This is an odd sort of show, the kind (always welcome) that doesn’t lend itself to easy characterization. More and more these days production committees want to churn out series that slot very nearly into demographic boxes, but it isn’t immediately obvious what box this show falls in – it reminds me of Inu x Boku SS in that way. Therefore it isn’t remotely surprising that both are published in Gangan Joker, nominally a shounen magazine but one that – as with most Gangan imprints – loves to blur demographic boundaries. If the Stalker numbers are to be believed Gugure! Kokkuri-san may do pretty decently (not great) on disk, and tellingly with a near 50-50 split between formats – always a good indicator of a show that’s finding both male and female audiences.
As with the last episode, this one wasn’t one of the outright funniest episodes of Gugure! Kokkuri-san, but that doesn’t mean it wasn’t effective – or that it didn’t have some very good laughs. As with many a good anime comedy this one is flexing its depth more and more as it progresses, and I think Shigraki has had a lot to do with that. He’s been a welcome addition indeed, because his character is probably the most nuanced and difficult to pin down in the cast. His relationship with Kokkuri-san is also a big factor, which I’ll touch on more in a minute.
There’s no doubt that Kokkuri-san’s forced transition to female form has been played for comedy, but that’s only part of the story. In part, his plight has been portrayed pretty sensitively – it’s clear that Kokkuri-san has some genuine angst over this. And then there’s Shigaraki, with whom he clearly has a complicated relationship. Kokkuri-san goes at Shigaraki like he does at Inugami, but there’s clearly something much more here – these two have a history and it’s not unilaterally contentious. In fact I think it’s becoming clear that they were once (and maybe still are) what one might call friends – and not only that, but that Shigaraki may in fact be the only person that Kokkuri-san could call a friend.
As a result of that when Shigaraki seemingly decides to put the moves on Kokkuri-san seriously, it’s a little complicated. At the heart of his plan is a trip to an onsen resort (I also went to the onsen today – what a coinkey-dink), won via spending most of his allowance on lottery chances. Kokkuri-san accepts, on the (interesting) grounds that he and Shigaraki used to go on trips together all the time as part of their “Seniors Club”. But Kohina and Inugami are quick to call it a date, and Kokkuri-san only accepts when Shigaraki tells him there’s a curse-removing hot spring in the town they’d be visiting (seriously, Kitsune – you of all people are going to trust any tanuki, especially that tanuki?). Tama muscles her way into the group by forcing Inugami to come along in chibi form as the family pet, and the fun begins.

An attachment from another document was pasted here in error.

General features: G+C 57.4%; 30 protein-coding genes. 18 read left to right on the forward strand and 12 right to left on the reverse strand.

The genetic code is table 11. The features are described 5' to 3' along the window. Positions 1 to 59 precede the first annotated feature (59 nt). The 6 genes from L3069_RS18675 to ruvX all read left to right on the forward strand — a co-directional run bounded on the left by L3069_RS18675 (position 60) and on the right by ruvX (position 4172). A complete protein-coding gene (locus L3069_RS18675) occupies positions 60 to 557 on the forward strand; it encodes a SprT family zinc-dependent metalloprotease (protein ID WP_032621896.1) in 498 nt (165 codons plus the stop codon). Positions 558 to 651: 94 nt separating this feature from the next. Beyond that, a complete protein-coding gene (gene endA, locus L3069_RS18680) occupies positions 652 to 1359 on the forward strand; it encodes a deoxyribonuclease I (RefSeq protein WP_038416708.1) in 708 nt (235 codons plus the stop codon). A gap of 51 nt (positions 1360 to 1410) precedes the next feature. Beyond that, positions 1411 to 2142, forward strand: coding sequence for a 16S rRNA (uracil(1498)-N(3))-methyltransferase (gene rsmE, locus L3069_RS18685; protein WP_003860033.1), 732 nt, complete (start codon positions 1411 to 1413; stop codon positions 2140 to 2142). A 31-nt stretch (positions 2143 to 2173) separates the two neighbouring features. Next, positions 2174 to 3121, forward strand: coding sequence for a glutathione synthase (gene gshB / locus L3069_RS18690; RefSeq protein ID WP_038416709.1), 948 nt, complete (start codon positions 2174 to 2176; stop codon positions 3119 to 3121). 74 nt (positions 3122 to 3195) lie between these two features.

As you’d expect from a hot springs episode in this show, there’s a lot of good comedy here. Yamamoto-kun happens to be staying at the same ryokan (apparently even alien little boys blush when their crush shows up) and gets in some good E.T. moments. Shigaraki tries to peep in the women’s bath – a bath in which Inugami has joined the others in female form, expressly to put the moves on Kohina (yes, that’s creepy). And when Shigaraki finally agrees to help Kokkuri-san find the curse-removing bath, they find the likes of “Bath that removes curses turning you into a panda” before finally finding the right one. Except it has a disclaimer which Kokkuri-san doesn’t see until after she’s already immersed: “Does not work on older women”.
I won’t read too much into the gender politics of the interaction between these two old roommates (steadfastly spied on by Inugami and Kohina but not Tama, who’s content to purr in the bath), but it is interesting. Kokkuri-san’s frustration at the traditional gender boxes Japanese females are forced into is almost certainly a pointed commentary, and in Shigaraki’s tender advances there seems to be something like genuine romantic infatuation. The great thing with Shigaraki is that you can never tell where the shapeshifting stops and the real guy begins, though, which is why he’s so interesting.
When Shigaraki finally manages to kiss Kokkuri-san in a surprisingly tender moment, the true trolling nature of the Ichimatsu curse is revealed – it only reverses itself when the cursed engages in an intimate moment with a member of the opposite sex (damn, Kohina’s clan is seriously fucked up). The ending is classic Gugure! – comedy and seriousness hopelessly entangled, leaving us unsure where one starts and the other begins. That makes Shigaraki a sort of poster child for this series as a whole – charming and funny, sneaky, and very tough to figure out.